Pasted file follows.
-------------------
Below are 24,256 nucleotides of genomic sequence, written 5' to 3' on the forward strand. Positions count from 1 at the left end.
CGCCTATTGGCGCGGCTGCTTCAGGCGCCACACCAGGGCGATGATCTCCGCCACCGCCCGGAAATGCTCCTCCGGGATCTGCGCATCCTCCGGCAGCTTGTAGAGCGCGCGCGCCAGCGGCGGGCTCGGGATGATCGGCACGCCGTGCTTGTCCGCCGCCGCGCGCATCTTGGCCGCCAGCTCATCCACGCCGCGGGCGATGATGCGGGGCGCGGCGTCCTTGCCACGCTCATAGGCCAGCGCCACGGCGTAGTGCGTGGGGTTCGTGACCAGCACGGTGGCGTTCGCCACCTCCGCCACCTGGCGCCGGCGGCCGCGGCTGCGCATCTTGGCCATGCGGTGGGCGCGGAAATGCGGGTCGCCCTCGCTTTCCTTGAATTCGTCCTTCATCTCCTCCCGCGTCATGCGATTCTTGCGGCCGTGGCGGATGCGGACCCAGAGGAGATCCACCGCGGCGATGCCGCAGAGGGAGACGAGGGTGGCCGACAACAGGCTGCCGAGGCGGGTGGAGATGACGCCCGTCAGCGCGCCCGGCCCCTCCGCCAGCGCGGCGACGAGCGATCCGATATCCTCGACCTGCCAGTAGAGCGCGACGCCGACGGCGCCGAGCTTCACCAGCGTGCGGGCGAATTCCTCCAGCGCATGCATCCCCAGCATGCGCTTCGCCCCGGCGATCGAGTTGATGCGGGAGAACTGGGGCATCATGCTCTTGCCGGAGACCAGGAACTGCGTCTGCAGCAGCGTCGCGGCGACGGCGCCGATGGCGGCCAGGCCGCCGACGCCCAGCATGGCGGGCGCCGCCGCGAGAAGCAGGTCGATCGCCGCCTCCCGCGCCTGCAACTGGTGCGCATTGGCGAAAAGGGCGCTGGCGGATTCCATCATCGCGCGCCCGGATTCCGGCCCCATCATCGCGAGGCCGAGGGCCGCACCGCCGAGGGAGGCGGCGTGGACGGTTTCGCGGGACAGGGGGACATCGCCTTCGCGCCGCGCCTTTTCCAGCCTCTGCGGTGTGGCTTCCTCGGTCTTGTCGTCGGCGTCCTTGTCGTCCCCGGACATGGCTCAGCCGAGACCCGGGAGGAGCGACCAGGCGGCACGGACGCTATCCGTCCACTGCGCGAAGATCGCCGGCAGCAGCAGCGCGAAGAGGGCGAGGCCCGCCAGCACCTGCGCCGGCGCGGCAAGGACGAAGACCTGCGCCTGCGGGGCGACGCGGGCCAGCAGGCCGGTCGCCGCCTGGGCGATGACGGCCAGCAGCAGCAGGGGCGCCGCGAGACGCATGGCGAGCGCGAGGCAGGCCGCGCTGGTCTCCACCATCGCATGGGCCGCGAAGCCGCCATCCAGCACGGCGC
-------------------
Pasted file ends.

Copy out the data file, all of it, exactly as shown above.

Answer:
Below are 24,256 nucleotides of genomic sequence, written 5' to 3' on the forward strand. Positions count from 1 at the left end.
CGCCTATTGGCGCGGCTGCTTCAGGCGCCACACCAGGGCGATGATCTCCGCCACCGCCCGGAAATGCTCCTCCGGGATCTGCGCATCCTCCGGCAGCTTGTAGAGCGCGCGCGCCAGCGGCGGGCTCGGGATGATCGGCACGCCGTGCTTGTCCGCCGCCGCGCGCATCTTGGCCGCCAGCTCATCCACGCCGCGGGCGATGATGCGGGGCGCGGCGTCCTTGCCACGCTCATAGGCCAGCGCCACGGCGTAGTGCGTGGGGTTCGTGACCAGCACGGTGGCGTTCGCCACCTCCGCCACCTGGCGCCGGCGGCCGCGGCTGCGCATCTTGGCCATGCGGTGGGCGCGGAAATGCGGGTCGCCCTCGCTTTCCTTGAATTCGTCCTTCATCTCCTCCCGCGTCATGCGATTCTTGCGGCCGTGGCGGATGCGGACCCAGAGGAGATCCACCGCGGCGATGCCGCAGAGGGAGACGAGGGTGGCCGACAACAGGCTGCCGAGGCGGGTGGAGATGACGCCCGTCAGCGCGCCCGGCCCCTCCGCCAGCGCGGCGACGAGCGATCCGATATCCTCGACCTGCCAGTAGAGCGCGACGCCGACGGCGCCGAGCTTCACCAGCGTGCGGGCGAATTCCTCCAGCGCATGCATCCCCAGCATGCGCTTCGCCCCGGCGATCGAGTTGATGCGGGAGAACTGGGGCATCATGCTCTTGCCGGAGACCAGGAACTGCGTCTGCAGCAGCGTCGCGGCGACGGCGCCGATGGCGGCCAGGCCGCCGACGCCCAGCATGGCGGGCGCCGCCGCGAGAAGCAGGTCGATCGCCGCCTCCCGCGCCTGCAACTGGTGCGCATTGGCGAAAAGGGCGCTGGCGGATTCCATCATCGCGCGCCCGGATTCCGGCCCCATCATCGCGAGGCCGAGGGCCGCACCGCCGAGGGAGGCGGCGTGGACGGTTTCGCGGGACAGGGGGACATCGCCTTCGCGCCGCGCCTTTTCCAGCCTCTGCGGTGTGGCTTCCTCGGTCTTGTCGTCGGCGTCCTTGTCGTCCCCGGACATGGCTCAGCCGAGACCCGGGAGGAGCGACCAGGCGGCACGGACGCTATCCGTCCACTGCGCGAAGATCGCCGGCAGCAGCAGCGCGAAGAGGGCGAGGCCCGCCAGCACCTGCGCCGGCGCGGCAAGGACGAAGACCTGCGCCTGCGGGGCGACGCGGGCCAGCAGGCCGGTCGCCGCCTGGGCGATGACGGCCAGCAGCAGCAGGGGCGCCGCGAGACGCATGGCGAGCGCGAGGCAGGCCGCGCTGGTCTCCACCATCGCATGGGCCGCGAAGCCGCCATCCAGCACGGCGC